Loan tenor being capped at three years could be an impediment in availing the facility given that most industry players have a relatively longer asset pay-back period
Given the widespread resurgence in COVID-19 infections across the country, the Reserve Bank of India (RBI) has announced an on-tap liquidity window of Rs 50,000 crores with a tenor of up to three years that can be provided by banks for lending support to entities such as hospitals, diagnostics, pharmacies, pharmaceutical companies or importers, medical oxygen manufacturers and suppliers and other operators involved in the critical healthcare supply chain. This has been done to ease the liquidity position and financial constraints being faced by these emergency healthcare service providers, consequent to the significantly higher load on these entities in the recent weeks.
While the pace of vaccination rollout was relatively stable till a few weeks back, recent vaccine shortages in several states have affected the drive. This, coupled with the record-high number of infections, the pandemic continues to overwhelm India’s healthcare system. While the RBI measures aim at easing the liquidity stress on the healthcare system, the pace of deployment of these funds towards enhancing capacities to cater to the high number of infections will be a key monitorable, going forward. Nevertheless, given that banks are being incentivised for quick delivery of credit under the scheme through extension of priority sector classification to such lending up to 31st March 2022, the pace of disbursements of these loans might be faster than usual. Furthermore, availability of these funds could result in increased capacities and improved healthcare infrastructure, a long-term positive for the Indian healthcare industry.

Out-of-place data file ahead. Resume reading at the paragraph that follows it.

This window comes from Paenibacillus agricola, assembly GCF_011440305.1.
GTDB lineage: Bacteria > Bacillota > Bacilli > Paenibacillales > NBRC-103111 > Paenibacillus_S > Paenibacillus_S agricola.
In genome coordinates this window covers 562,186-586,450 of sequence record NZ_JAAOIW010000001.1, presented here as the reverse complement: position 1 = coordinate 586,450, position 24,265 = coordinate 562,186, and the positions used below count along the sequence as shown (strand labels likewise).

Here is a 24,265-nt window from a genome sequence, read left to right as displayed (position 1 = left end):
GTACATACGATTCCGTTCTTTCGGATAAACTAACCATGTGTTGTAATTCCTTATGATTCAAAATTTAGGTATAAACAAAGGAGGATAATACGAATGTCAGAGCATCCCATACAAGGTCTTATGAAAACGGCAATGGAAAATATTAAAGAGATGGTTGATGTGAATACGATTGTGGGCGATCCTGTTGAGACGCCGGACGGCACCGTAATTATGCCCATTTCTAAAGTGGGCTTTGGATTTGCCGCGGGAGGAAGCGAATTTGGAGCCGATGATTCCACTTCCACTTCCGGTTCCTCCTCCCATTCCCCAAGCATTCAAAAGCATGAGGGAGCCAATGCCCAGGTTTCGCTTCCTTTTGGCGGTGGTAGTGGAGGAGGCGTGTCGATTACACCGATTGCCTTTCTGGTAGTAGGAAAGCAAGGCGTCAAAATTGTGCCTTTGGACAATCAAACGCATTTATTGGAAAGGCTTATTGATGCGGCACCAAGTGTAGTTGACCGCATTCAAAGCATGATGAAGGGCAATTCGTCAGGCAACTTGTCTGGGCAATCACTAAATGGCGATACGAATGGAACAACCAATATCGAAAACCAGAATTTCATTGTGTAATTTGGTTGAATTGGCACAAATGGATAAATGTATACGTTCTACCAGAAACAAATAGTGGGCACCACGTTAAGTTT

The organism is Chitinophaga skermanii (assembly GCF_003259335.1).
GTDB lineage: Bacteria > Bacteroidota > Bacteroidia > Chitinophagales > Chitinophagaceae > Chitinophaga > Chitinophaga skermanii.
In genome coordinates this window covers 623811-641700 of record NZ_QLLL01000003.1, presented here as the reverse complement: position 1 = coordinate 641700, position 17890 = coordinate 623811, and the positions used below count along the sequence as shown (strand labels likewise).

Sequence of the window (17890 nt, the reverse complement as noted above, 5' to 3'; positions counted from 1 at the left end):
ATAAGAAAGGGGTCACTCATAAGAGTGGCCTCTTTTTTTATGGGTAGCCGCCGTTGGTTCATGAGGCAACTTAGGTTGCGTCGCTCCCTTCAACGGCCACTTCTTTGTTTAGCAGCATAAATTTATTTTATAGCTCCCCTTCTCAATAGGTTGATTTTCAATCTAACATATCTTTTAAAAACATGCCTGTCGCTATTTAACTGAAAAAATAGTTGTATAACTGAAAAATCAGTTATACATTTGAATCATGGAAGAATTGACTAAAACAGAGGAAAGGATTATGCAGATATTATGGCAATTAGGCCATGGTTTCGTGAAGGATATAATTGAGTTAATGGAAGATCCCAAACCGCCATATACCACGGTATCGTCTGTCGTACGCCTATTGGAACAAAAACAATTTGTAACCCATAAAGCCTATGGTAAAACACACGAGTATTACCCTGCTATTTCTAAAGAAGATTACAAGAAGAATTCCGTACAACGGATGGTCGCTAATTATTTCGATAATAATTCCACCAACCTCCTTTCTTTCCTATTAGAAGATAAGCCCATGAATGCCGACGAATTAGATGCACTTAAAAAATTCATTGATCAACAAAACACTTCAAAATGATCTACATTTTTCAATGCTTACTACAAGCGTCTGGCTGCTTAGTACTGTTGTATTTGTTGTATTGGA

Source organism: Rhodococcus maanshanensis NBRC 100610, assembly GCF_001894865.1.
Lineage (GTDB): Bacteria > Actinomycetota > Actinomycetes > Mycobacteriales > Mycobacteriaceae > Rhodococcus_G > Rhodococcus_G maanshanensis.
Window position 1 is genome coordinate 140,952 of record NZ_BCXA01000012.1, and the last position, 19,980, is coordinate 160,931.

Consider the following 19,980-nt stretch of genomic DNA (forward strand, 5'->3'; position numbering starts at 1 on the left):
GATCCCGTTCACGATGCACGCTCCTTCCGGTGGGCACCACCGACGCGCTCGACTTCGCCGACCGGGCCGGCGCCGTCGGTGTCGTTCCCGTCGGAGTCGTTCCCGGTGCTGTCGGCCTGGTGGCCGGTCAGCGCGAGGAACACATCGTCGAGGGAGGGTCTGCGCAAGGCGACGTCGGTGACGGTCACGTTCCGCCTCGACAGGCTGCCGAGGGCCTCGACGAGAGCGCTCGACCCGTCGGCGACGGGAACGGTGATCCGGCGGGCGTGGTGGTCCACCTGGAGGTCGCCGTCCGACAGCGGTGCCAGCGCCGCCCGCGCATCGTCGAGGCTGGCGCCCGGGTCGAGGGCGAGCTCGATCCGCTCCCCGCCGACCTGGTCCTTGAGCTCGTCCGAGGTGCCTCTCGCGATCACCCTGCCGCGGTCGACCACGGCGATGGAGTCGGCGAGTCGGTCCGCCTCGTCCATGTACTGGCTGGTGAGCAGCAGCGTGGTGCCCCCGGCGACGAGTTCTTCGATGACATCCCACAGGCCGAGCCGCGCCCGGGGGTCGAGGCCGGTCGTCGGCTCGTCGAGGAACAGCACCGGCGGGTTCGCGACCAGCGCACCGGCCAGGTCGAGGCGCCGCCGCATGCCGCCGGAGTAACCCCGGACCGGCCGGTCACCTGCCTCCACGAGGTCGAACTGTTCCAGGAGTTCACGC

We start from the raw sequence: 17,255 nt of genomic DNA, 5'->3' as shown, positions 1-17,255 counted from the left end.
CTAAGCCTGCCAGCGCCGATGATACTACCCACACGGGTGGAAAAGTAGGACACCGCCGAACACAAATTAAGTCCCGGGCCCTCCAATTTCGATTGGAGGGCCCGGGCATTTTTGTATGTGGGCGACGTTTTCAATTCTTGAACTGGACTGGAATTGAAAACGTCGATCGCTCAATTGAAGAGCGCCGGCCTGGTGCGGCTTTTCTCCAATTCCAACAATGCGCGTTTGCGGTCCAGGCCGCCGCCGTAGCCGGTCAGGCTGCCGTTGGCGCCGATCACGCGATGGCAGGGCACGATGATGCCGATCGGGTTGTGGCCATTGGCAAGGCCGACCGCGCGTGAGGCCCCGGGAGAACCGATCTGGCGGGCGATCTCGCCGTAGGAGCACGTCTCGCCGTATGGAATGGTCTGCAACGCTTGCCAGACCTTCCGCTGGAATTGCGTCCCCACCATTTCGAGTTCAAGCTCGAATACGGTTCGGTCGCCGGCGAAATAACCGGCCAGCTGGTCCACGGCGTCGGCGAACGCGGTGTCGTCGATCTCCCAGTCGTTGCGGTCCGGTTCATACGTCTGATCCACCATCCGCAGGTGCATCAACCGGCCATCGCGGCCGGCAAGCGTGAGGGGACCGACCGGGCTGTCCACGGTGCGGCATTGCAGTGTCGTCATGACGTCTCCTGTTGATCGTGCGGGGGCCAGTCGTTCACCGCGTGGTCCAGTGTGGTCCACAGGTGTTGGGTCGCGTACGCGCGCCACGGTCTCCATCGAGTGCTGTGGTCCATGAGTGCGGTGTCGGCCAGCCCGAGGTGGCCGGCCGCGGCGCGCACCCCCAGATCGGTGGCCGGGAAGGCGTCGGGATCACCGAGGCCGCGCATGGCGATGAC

Mythri Macherla, Assistant Vice President and Sector Head, Indian Credit Rating Agency (ICRA), said: “The RBI’s move to bolster liquidity is expected to provide immediate liquidity support to entities such as vaccine and oxygen manufacturers and small-medium scale pharmaceutical companies looking at enhancing their capacities. However, some industry players may not prefer availing a loan under this structure, given the tenor cap of three years, as against a typical pay-back period of over five years.”
While the industry players witnessed relatively lower occupancies in Q1 FY2021 because of the lockdowns and the fear of infections, the same had improved sequentially in Q2 and Q3 FY2021. This was primarily supported by a steady rise in domestic patient footfalls in addition to the pick-up in elective surgeries and medical tourism volumes. Since the resurgence of infections, most hospitals have been witnessing a surge in COVID-19 patient volumes, which could support the revenues for these entities in Q1 FY2022. However, price caps on COVID-19 treatment in some states could dent margins for the industry. Furthermore, fear of a third wave of infection, deferral of elective surgeries and delayed diagnoses could also further impact the margins of the industry in FY2022.